I have seen a few gel tests. Look them up.

      The bullet appears to explode on impact. Some pieces travel through, but lacking enough mass, most stop short of over-penetration. Much of the sintered copper is deposited at the point of impact to a depth of about 3″.

      It may not kill, but there is no surgeon on Earth that could find all of the copper. Flesh around copper doesn’t heal – it continues to bleed.

      And I pray to God that I never have to use this knowledge.

  2. Hardness rather than strength of the impact surface appears to be the key. Sheet metal is much softer and more ductile than glass.

    • I always forget how much harder glass is than steel. I should know by now but perceived durability gets in the way

  3. Wow.
    It’s about the only ammo I’ve seen (in 9mm) of late.
    Price was kinda steep too.
    This is fascinating.

  4. I wonder what type of ammo Air Marshals carry, and what their testing results look like. I’ve always assumed they carry low velocity frangible…

    • I don’t know what it is now, but it used to be .357 Sig HPs. They fully expected the round to over-penetrate, and counted on it. The reality of having to shoot through the hostage to get to the terrorist was well understood.

    • Last I heard over a decade ago it was something (likely proprietary) in 357 sig. I am sure they have some neat options now.

    • It was .357 SIG in the USA, but it varies depending on whom or on what country the air marshals / sky marshals are working for. ie, they’re not all Americans. I know some of the others carry guns chambered in 9mm and .40 S&W. The other guys who are commonly armed on international rides are diplomatic security.

    • Not surprising, it’s a polymer of some sort binding the powder together, so the friction down the barrel and the hot gas driving it would melt and burn it…

      • The Sinterfire doesn’t use polymer, it’s formed using pressure and heat, and it makes tons of dust when firing, and even more at the target.

        The copper-polymer rounds run cleaner than that and particles don’t stay airborne. They do give up a little weight to the polymer though.

  5. There’s a lot of empty space inside a vehicle door. The average one has a couple switches in the arm rest, a latch mechanism, a wiring harness, a couple stamped steel arms and/or cables, and a small electric motor. If the window is down, it will also have a sheet of tempered glass that is pretty brittle and shatters into a bunch of little chunks. A soft sheet metal skin on the outside, a stamped sheet metal framework, and a cardboard/plastic inner panel. Some have a layer of thin sheet plastic to help deaden sound. Really not much more protection than two or three trash can lids, unless the slug happens to hit the window motor or latch mechanism.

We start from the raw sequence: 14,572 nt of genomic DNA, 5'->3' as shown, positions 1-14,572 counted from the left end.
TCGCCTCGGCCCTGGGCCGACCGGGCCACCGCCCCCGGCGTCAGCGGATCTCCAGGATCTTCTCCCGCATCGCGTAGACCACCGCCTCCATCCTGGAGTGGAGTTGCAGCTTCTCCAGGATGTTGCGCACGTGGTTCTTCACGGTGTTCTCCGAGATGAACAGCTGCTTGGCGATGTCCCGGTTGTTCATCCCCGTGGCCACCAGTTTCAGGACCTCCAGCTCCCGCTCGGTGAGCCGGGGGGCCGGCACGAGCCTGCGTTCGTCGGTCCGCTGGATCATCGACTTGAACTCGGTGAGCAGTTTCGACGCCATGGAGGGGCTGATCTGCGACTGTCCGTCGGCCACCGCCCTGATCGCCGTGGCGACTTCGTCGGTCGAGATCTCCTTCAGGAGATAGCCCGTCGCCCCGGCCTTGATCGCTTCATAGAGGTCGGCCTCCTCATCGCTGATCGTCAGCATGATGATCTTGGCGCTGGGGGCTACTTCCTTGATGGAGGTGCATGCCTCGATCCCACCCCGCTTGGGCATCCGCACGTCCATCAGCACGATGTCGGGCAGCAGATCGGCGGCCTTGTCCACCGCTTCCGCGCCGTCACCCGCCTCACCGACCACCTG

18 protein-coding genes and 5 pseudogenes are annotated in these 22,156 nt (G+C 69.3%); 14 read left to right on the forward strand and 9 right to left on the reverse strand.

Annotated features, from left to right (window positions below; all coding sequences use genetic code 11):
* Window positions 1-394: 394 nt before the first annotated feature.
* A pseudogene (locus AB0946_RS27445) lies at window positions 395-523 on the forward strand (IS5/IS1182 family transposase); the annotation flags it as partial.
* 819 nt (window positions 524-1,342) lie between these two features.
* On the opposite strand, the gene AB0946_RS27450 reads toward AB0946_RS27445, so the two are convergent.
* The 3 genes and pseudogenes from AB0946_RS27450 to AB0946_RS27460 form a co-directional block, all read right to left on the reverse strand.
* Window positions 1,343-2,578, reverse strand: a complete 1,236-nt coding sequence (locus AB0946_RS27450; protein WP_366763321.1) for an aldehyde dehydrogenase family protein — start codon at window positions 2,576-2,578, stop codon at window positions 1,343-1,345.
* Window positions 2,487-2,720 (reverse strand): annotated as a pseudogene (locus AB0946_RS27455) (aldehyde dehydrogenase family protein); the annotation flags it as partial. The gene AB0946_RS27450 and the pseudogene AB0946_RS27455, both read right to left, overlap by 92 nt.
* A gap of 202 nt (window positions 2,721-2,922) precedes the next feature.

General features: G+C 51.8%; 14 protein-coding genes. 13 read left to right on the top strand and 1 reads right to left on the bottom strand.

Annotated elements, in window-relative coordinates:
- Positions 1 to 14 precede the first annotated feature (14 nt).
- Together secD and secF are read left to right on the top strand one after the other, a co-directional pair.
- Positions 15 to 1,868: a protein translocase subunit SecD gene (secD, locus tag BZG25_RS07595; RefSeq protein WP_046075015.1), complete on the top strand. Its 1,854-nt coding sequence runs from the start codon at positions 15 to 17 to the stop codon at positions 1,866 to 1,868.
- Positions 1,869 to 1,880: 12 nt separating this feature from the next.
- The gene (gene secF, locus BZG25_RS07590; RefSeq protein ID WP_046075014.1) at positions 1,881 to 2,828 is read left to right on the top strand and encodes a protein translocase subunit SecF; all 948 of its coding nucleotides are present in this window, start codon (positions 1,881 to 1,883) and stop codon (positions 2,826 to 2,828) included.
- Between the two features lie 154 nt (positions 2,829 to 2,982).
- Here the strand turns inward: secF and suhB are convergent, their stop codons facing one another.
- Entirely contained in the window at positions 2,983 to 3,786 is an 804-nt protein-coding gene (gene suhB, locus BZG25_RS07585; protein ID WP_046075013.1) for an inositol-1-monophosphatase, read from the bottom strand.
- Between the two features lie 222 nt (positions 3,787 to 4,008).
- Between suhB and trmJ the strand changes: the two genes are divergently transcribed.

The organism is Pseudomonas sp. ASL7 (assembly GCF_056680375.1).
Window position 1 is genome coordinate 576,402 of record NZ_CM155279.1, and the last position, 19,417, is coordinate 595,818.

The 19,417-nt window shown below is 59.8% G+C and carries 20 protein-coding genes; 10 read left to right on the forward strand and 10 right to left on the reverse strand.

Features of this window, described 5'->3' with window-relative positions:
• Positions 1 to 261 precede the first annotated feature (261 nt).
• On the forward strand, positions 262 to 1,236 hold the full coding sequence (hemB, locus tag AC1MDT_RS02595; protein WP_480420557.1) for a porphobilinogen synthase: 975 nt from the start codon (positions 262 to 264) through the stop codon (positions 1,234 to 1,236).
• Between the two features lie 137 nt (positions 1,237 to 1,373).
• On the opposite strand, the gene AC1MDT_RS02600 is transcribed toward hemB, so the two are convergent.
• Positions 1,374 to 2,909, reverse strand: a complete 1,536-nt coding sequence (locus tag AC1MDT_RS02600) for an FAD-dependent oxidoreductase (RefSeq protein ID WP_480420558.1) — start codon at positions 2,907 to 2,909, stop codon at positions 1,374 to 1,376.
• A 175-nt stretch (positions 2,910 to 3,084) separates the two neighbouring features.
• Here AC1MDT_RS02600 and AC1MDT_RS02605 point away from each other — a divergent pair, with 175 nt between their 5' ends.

6. It generally takes something harder than the projectile to actually get it to disintegrate. No different than a lead projectile. Or one with a coper jacket. Its just that a frangible projectile is less deformable than lead, and slightly less hard. Basically it is designed to lose all integrity once it hits something really hard.

    But a steel automotive body panel is not “really hard”. It’ll just cause it to shed some material as it passes through. Automotive glass on the other hand is very hard. But extremely brittle. That’s why windshields have a layer of polymer between the two sheets to hold it together if it breaks. Steel targets and steel body armor is significantly harder than the mild steel used to make a thing automotive body panel.

  7. For other ideas, how about difference sizes of buckshot? What’s the minimum size to go through one door, two doors, windshield?

  8. Lot of videos out there on the resilience of tempered glass. Perhaps make those frangible bullets or shot gun loads with some coarsely ground spark plug porcelain.
    See what that does. Laminated glass, sounds like would be another story, don’t know.

  9. Heh heh, reminds me of when some German exchange students came out to my old place. Me,”You guys want to shoot some gunms?” ,,”What are we going to shoot?” they said. Me “This car.” ,,,”Your going to shoot your Auto? ” ,, theyd never got to shoot gunms before but it wasn’t long before they were having a blast. Also showed them the difference between movie and for real. Shooting cinder blocks, refrigerators, wood, and a couch. They picked the SKS as their favorite, don’t much like the Weatherby or Springfield, looked in dicust at the AK., ,. Your going to shoot your auto